Tiny Teaching Stories: No Sleep, Only Teach

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Today's Tiny Teaching Story is by Dr. Meridith Leo. Leo teaches courses in Composition and Rhetoric as well as Creative Non-Fiction at Suffolk County Community College’s Ammerman Campus. Dr. Leo earned her Ph.D. at St. John’s University where she focused on narratives of difference and belonging along with culturally responsive literacy narratives. Her research at St. John’s University led to work in Co-Requisite (ALP) coursework which is detailed in her dissertation “Integrating Emerging Writers into the Post-Remedial College: A Consideration of Accelerated Learning Programs.”


No Sleep, Only Teach

Ding. It's 3 am. I should be sleeping but I'm not. That's the 3rd email from Katia. Ding. There goes another email. It's Jeremiah this time. Do I get up? The emails will just keep coming; they're awake. I guess it's time to start the day. Computer on. Login complete. Virtual meeting links sent. Black tiles slowly fade to Katia and Jeremiah. "Good morning. What's going on?" My voice is cracking as it wakes. Simultaneously I hear: "We need help with our essays!" Through a yawn, I manage to say, "Okay let's see what we can work through. Don't worry. We'll figure it out."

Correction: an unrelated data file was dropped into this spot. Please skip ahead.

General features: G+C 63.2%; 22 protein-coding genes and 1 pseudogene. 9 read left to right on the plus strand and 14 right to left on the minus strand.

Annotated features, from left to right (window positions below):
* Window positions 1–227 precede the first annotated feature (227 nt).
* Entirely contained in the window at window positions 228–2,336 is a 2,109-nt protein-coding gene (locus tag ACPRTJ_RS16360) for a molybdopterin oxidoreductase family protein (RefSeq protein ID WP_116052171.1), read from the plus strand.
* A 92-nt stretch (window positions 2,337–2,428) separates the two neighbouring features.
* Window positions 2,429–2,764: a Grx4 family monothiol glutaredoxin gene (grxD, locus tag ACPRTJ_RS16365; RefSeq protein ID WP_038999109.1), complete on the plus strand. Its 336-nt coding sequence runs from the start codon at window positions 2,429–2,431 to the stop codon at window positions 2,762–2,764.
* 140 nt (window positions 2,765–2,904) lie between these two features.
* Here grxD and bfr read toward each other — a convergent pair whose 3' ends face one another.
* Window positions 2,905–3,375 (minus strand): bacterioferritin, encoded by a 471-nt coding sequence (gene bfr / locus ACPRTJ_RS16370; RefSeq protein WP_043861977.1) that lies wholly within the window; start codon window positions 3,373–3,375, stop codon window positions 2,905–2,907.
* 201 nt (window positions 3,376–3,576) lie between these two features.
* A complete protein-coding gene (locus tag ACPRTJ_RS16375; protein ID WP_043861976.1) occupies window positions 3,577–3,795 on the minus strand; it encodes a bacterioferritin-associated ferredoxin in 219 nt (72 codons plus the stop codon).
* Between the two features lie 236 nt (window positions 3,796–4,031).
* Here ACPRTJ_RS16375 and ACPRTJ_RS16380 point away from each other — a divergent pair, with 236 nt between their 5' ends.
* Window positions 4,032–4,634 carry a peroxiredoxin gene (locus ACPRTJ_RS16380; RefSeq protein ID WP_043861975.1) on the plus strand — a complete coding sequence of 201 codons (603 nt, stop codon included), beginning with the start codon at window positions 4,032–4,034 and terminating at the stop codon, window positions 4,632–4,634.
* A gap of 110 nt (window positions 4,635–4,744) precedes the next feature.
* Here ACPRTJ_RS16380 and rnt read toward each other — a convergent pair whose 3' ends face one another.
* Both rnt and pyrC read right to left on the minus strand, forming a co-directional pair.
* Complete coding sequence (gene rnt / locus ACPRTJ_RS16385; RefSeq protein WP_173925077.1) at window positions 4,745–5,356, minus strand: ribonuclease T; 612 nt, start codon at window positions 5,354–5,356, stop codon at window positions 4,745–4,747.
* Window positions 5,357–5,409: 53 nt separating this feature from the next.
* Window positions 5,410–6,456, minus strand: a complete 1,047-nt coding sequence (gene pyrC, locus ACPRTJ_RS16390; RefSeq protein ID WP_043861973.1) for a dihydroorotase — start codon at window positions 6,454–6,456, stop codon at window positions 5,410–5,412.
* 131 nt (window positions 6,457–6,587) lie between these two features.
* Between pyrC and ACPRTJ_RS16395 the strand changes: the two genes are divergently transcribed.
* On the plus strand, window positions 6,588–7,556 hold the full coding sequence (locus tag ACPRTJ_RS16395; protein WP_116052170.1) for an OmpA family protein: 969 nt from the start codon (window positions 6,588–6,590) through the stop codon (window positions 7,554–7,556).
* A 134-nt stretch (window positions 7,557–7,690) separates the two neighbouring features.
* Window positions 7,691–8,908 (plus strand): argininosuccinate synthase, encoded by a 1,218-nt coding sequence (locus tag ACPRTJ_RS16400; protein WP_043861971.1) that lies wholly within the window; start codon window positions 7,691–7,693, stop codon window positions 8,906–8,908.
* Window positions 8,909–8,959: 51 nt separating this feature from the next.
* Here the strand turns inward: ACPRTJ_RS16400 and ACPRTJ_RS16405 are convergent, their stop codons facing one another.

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About the Author
Nancy Sommers, who has taught composition and directed writing programs for more than thirty years, now teaches in Harvard’s Graduate School of Education. A two-time Braddock Award winner, Sommers is well known for her research and publications on student writing. Her articles “Revision Strategies of Student and Experienced Writers” and “Responding to Student Writing” are two of the most widely read and anthologized articles in the field of composition. She has also created three films—Shaped by Writing, Across the Drafts, and Beyond the Red Ink—to bring the voices of student writers into a larger discussion about writing instruction. Nancy Sommers is currently the coauthor of Diana Hacker’s best-selling handbooks: The Bedford Handbook, A Writer’s Reference, Rules for Writers, A Pocket Style Manual, and Writer’s Help (see hackerhandbooks.com). Her newest instructor resource, Responding to Student Writers, offers a model for thinking about response as a dialogue between students and teachers.